The any 1 day out of the 100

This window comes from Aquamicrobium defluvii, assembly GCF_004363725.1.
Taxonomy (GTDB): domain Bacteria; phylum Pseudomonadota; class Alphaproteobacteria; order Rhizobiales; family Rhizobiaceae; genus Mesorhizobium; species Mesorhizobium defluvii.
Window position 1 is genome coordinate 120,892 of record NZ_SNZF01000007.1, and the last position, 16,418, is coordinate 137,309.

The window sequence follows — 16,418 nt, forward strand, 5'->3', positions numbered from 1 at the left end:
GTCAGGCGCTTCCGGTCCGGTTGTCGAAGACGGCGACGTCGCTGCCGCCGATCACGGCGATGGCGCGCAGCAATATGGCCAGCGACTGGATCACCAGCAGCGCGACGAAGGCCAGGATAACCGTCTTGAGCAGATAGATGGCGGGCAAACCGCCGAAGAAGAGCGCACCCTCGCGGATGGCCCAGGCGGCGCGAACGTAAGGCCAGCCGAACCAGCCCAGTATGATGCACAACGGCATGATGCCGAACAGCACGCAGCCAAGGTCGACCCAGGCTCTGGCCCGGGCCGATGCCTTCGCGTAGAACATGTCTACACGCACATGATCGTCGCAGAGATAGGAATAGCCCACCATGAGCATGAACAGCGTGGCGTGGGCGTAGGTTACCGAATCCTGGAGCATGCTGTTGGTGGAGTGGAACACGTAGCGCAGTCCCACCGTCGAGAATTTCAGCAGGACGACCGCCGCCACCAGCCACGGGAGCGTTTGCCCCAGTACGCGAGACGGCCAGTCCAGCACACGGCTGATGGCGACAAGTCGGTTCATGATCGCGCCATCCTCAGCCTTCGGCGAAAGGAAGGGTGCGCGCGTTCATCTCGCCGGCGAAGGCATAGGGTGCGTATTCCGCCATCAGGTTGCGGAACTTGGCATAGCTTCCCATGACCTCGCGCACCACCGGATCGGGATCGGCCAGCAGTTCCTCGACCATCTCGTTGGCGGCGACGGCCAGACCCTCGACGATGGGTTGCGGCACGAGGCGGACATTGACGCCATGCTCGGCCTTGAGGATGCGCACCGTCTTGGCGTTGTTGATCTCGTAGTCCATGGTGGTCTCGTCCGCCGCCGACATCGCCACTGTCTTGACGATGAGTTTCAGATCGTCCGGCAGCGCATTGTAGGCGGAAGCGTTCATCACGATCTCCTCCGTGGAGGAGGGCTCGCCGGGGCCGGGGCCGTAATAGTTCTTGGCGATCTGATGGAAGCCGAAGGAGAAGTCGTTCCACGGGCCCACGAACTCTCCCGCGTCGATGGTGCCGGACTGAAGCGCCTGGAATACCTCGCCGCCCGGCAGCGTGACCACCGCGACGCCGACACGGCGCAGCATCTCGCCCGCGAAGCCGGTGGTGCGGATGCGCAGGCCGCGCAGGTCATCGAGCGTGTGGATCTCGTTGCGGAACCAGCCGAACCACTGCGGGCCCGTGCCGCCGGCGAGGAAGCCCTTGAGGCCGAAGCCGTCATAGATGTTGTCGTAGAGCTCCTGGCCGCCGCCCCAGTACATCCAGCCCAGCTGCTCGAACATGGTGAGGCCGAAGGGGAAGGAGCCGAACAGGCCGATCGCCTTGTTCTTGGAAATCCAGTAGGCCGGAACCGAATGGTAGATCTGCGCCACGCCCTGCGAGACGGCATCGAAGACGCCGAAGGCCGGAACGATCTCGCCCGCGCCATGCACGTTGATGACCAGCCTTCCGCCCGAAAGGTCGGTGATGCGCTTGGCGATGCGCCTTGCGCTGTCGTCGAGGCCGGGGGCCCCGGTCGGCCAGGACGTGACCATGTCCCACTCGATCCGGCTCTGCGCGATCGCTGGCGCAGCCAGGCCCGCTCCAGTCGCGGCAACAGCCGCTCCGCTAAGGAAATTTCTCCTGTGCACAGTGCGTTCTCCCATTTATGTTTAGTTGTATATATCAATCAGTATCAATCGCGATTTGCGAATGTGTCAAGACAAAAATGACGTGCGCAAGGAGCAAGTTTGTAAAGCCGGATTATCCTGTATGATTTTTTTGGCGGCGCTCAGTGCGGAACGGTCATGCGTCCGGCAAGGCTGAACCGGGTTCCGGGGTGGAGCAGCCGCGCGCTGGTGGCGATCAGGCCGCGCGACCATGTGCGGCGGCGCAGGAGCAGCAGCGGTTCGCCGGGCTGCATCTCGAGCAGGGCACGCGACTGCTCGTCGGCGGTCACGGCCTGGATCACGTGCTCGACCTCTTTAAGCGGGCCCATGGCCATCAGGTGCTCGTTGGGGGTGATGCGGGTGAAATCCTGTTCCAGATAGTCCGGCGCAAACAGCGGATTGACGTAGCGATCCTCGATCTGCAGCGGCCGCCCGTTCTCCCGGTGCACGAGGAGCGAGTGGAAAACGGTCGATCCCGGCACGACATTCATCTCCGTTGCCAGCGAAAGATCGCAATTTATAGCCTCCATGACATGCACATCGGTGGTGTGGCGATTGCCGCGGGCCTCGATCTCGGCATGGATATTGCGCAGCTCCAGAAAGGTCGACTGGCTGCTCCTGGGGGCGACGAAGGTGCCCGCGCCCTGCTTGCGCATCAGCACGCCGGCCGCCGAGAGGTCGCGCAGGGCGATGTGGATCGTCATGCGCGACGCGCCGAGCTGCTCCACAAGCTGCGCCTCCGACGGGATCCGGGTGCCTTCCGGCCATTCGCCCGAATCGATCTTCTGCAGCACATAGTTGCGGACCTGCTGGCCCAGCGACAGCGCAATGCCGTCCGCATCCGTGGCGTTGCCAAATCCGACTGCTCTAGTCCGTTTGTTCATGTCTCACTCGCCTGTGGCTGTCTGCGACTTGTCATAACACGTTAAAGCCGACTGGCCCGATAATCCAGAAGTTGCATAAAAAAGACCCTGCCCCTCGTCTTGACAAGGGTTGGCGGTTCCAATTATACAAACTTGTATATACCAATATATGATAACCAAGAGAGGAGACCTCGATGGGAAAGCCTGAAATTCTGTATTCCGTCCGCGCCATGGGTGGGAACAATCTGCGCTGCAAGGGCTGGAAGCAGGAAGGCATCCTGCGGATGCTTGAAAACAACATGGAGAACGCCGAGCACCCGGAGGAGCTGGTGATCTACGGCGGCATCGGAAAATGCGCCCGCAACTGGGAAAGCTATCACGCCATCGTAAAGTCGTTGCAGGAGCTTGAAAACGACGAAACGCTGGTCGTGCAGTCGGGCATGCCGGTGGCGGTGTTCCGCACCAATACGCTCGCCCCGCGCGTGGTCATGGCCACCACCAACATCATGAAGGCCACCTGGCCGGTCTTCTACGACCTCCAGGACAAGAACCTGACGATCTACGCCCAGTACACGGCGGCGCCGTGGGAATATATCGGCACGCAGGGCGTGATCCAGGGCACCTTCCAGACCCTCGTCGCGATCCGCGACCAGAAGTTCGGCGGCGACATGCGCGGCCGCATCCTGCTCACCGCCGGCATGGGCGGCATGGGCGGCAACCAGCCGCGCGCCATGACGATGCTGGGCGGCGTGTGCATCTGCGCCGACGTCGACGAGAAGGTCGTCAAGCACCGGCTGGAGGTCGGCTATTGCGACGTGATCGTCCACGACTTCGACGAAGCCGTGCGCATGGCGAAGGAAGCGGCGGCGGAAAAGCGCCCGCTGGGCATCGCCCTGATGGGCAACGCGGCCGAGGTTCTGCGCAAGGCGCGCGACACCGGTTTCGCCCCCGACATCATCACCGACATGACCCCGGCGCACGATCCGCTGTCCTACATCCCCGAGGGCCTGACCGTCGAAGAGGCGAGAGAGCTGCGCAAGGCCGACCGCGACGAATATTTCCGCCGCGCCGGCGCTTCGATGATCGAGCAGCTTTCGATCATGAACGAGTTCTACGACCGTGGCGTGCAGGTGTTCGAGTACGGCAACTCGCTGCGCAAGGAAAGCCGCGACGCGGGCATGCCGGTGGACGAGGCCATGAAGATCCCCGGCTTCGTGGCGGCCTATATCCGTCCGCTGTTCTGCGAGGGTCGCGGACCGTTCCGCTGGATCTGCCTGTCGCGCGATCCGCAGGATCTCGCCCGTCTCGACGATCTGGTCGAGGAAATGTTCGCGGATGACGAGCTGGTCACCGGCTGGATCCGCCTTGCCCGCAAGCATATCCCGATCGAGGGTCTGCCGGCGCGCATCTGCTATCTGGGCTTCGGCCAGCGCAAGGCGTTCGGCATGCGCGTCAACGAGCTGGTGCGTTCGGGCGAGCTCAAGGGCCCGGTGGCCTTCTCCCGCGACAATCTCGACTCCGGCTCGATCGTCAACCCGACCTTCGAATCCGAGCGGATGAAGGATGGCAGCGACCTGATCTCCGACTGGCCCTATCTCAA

The answer for me was therapy, and lots of it. As I have started to heal and talk to other parents, I’ve come to realize that plenty of us have had rough childhoods, and we’re still doing it. We’ve figured out which method of coping and processing works best for us, and we are learning how to love our kids as we learn to love ourselves.One hardcover book for you to keep, read or share. One art print for you to collect. You can choose any 1 day out of the 100 as your print! You send me one photograph from *your childhood*, and I make an original drawing just for you.When I was a Freshman in college, I dated a woman much older than me. She had been through a kind of childhood I couldn’t begin to imagine. Her father and brothers had beaten and raped her and her sisters almost as long as she could remember. And they all acted like that was the norm; like that was the way “the men went about keeping the women-folk in line.” My girlfriend certainly knew better than that. She fully understood that what was done to her was terrible. But she had forgiven them all, and even introduced me to her father once. I was stunned and unable to speak on that occasion. I told her I’d never experienced much worse than a little verbal harassment when I was a girl. The kind of abuse and incest and betrayal she’d been through was unthinkable to me, and how could she be relatively sane, much less on good terms with her family? She said, “listen, the worst thing you’ve ever been through is the worst thing you’ve ever been through. People are surprisingly strong, and you deserve just as much compassion for what you’ve suffered as I do for my suffering.” And, after months of explaining and re-explaining it, she convinced me that forgiving her father was the only way she could grow past the damage he’d done to her. To this day, I am able to lay down a lot of burdens of anger and hate, because if she can do it, then certainly I can, too.posted by Fenriss at 11:34 AM on February 15, 2005Around 11 years old, alone looking up at the stars, realizing not just how many other worlds exist, but that I too am on one of the worlds; I exist. No matter how many are above, I am a part of this; I am one.posted by uni verse at 9:41 PM on February 12, 2005The first one fell from the fireplace, the first flaming squirrel. It attacked. I freaked the fuck out because a spawn of satan was charging a full speed right for me, but then I saw it was going for my best friend, my puppy. I kicked this kamikaze squirrel 4 feet straight in to the curtain.I would like to offer up an idea that you may or may not want to explore.  I’m guessing that your brother may be equally lost and probably a bit of a screw up but not necessarily a bad person (by most people’s estimates).  11 year olds generally don’t rape their siblings based on sexual interest.  This sounds more like sexually reactive behavior that was the result of some form of abuse (to your brother) – normally physical.  the end result is the same, but there may have been other factors at play.  It’s almost a programmed response for some kids.  He may not even remember doing it.  Or maybe he does and he’s ashamed of it.  Now if your brother is a sociopath that enjoys hurting other people, that is a different story, but I think you may be both hurting from something that was originally caused by someone else.  My point is that you might both benefit from some therapy to sort things out.  If you are going to have a relationship with your brother, it might as well be one you are comfortable with.  Now if the scenario doesn’t describe your brother, I’m not sure you are doing yourself any favors by continuing to have a relationship with him.The day I told my mother I couldn’t be her quasi-therapist anymore. I spent my entire childhood/teens taking care of her, and was constantly worried that some day my dad would get tired of dealing with her ups and downs and leave (he never left, but she ran away with some guy she met on the internet). Telling her it wasn’t right for her to have put the burden of keeping her sane on me when I was just a kid was the first time I’d really done anything to take care of myself. On a happier note, I remember my parents telling me that, while I wouldn’t get everything I wanted all the time, they would always buy books for me. They kept that promise, and I’m sure I cost them a small fortune, but they supported my love of books.posted by banjo_and_the_pork at 8:44 AM on February 5, 2005The summer I was about 4 or 5 I was playing with my younger brother on the beach; a photographer came by, introduced himself, talked to my mother for a bit, and asked if he could photograph us. We were instructed to take a red pail a out into the water and fill it with sand. We went a little ways, then he asked us to keep going a bit farther, then gave us instructions to pose and to fill the bucket. I remember how inane this was– it wasn’t something that I ever would have chosen myself to do for fun– and how long it took while he messed around with lenses. My mother seemed full of excitment and approval at all this, and when the photograph appeared in the paper a day or two (with the caption ‘Getting wet and having fun at the same time’ or something similar) later she was delighted, but I learned at that point never to take a photograph or a news story at face value. She cut the picture out and gave it to me, and I threw it away some time later with a strange feeling of shame, as if I had willingly been part of some farce or trick played on the adult world. When I was 6 I found a book in the school library called The Unicorn with Silver Shoes, written by Ella Young and first published in 1932. Within the first paragraph I had found the world of the imagination, and I have never left it. My brother and myself once made our mother break down and cry because we were jumping on the couch and wouldn’t go to bed. It was an absolutely mundane moment. She was dealing with a three year old and a one year old, and she was exhausted, and she lost it. My dad put his arms around her and said accusingly to us ‘Now look what you’ve done.’ Again, a small and ordinary moment, but it made me frightened of the power I had to upset adults for years. Reading many of the comments here has made me even more thankful that I let my son bail out of high school (he was 13) until he felt ready to go back (five years later, more or less). He’s now kicking ass in his Law and English classes and will graduate only a year behind where he would have been. It wasn’t easy– we went through counsellors and changing schools and the whole rigamarole– but all he really needed was some time to figure out what he wanted to do, and hang out at home, make websites, read, draw, and do whatever. And eventually I trusted that he knew what he was up to. Turns out he did.posted by jokeefe at 2:21 AM on February 5, 2005